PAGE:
Another reason not to rely just on A-V software
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Thread: Another reason not to rely just on A-V software

  1. #1
    Senior Member IKnowNot's Avatar
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    Jan 2003

    Another reason not to rely just on A-V software

    If the information at Sans is accurate Trojans for industrial espionage this is another example that anti-virus software is not enough.

    If you read through the article linked in the Sans Handlers Diary Trojan horse also hit major int'l firms you’ll notice the investigation began in November 2004. The possible Symantic definition was posted first April 26, 2005. The Trojan was in use at least that long, maybe longer.

    ... would send the virus hidden inside a promotional CD to various companies, which unknowingly uploaded the Trojan horse onto their computer system. The private investigators would also send emails to the various companies with the virus as an attachment, police said.

    Also, this might be a nice story to print for your next budget request?
    " And maddest of all, to see life as it is and not as it should be" --Miguel Cervantes

  2. #2
    The Doctor Und3ertak3r's Avatar
    Join Date
    Apr 2002
    looks like the only reason it was discovered was because one person was suspicious that there may have been a trojan...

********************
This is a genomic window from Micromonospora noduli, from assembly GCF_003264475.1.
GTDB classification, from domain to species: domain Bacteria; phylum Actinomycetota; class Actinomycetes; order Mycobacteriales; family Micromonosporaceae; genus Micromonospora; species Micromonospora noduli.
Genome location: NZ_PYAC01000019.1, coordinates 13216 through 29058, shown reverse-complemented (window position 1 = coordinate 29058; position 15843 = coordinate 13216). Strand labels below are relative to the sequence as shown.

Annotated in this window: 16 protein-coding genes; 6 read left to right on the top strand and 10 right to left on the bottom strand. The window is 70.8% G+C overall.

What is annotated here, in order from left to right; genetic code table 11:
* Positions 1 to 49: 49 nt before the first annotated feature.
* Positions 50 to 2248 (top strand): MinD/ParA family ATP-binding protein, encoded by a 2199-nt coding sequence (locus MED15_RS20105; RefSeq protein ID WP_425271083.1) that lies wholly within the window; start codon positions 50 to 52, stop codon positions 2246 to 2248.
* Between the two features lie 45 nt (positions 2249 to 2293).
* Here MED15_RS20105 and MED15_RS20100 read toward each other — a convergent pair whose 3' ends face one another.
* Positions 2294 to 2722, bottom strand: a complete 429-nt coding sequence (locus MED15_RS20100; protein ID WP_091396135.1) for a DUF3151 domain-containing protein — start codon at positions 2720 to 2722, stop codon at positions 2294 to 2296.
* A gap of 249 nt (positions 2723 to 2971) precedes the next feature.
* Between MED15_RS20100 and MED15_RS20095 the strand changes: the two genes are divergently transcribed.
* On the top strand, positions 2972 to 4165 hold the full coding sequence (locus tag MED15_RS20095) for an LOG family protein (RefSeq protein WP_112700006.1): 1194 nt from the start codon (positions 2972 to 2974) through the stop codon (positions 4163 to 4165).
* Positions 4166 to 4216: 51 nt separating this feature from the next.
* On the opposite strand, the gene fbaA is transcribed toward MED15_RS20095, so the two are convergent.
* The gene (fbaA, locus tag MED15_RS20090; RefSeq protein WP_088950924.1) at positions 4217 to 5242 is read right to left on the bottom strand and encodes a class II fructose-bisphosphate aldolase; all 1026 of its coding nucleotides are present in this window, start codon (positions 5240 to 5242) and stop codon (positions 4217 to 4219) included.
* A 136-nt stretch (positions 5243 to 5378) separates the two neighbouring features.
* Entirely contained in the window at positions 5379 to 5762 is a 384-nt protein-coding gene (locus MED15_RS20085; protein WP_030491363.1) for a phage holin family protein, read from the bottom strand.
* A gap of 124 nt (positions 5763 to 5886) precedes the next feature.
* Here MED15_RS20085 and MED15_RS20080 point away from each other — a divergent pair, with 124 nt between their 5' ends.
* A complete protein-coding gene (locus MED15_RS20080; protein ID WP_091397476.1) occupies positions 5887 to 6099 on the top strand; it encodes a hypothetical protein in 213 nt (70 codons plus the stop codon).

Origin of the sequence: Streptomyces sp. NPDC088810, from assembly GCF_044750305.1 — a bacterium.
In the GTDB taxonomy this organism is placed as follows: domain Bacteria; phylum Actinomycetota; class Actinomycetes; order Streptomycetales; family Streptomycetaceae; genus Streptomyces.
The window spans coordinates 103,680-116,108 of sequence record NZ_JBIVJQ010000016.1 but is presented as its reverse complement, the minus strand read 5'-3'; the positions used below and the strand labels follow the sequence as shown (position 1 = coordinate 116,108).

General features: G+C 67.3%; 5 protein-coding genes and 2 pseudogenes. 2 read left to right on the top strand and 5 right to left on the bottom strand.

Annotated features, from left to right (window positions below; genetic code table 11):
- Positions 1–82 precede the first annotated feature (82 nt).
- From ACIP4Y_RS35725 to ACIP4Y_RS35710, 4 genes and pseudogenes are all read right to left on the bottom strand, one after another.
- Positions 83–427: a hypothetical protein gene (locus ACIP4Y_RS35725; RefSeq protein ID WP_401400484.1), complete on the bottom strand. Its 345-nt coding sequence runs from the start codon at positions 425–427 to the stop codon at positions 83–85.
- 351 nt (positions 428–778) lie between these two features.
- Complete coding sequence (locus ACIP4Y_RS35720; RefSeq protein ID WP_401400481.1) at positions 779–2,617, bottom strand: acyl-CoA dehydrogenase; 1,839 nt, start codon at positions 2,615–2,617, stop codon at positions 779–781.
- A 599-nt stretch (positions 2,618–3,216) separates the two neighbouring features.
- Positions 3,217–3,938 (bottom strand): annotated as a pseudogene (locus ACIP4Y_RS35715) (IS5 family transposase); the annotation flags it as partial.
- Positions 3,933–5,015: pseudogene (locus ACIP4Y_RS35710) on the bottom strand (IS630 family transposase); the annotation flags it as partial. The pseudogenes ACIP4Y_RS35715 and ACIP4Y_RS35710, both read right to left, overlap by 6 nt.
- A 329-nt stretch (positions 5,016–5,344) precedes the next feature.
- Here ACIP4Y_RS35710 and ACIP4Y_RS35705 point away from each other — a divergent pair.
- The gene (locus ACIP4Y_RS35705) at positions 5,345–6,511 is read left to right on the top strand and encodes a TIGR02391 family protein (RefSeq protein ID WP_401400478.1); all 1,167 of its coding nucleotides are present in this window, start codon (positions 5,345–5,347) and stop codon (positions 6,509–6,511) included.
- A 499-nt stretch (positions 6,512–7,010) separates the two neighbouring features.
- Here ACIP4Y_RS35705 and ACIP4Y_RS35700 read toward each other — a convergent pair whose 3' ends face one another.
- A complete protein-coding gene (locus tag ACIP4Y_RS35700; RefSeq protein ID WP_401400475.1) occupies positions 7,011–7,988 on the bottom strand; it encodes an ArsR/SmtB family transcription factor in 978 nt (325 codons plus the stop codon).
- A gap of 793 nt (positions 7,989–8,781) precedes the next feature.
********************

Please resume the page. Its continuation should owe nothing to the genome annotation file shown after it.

I wonder how much longer it would have been in the wild if that novelist hadn't become suspicious?

    geez I hate the writers that put spaces in their file names ... svchost.exe and ..svchost.exe or even svchost .exe especially the buggers with the leading spaces..

    nice find IknowNot thanks

    As a footnote: How many time have we submitted a suspect file, to not see it recognised by any product for better than 6 months.. the oldest in my virus Zoo is 8 months... there are a couple that are not recognised by one or more products for better than a year, symantec and NAI being the worst
    "Consumer technology now exceeds the average persons ability to comprehend how to use it..give up hope of them being able to understand how it works." - Me

  3. #3
    Senior Member
    Join Date
    Mar 2004
    Very interesting article! I found the lawyers coments kinda amusing..:

    ""The software is totally legal," said Ofir Katz Neriah, the lawyer for one of the suspects. "The question is if the use that my client made of the software was illegal - and the answer is definitely not.""

    Hmmmmmm so that there Trojan aint all that bad, it's the LEGAL kind huh? 8D

    Great article, really good find IKnowNot
    ~ I'm NOT insane! I've just been in a bad mood for the last 30 years! ~ Somepeople are like Slinky's: Not good for anything, but the thought of pushing them down the stairs brings a smile to your face!

  4. #4
    Custom User
    Join Date
    Oct 2001
    The point about the software being legal seems fairly moot as I suspect MrCoffee was pointing out. I think it'd be relatively hard to write illegal software. The only thing that I can think of that comes close but is still not the same is software that is illegal to export. Sounds like the lawyer was "bullsh***ing" in order to make his client look better, but without actually saying anything interesting. Guess that's lawyer's for you.

    Did anyone notice the point that one of the companies made about getting the private investigator to sign a contract stating that they would not break the law? I apologise for being paranoid, but does that not seem fairly naive? It also seems like at least one of the companies being spied upon did not have particularly good IT support (or however you want to put it), because they released a statement saying that trojans were space age tools that you'd see in James Bond or star wars. Sounds like no-one bothered explaining what a trojan was to them.


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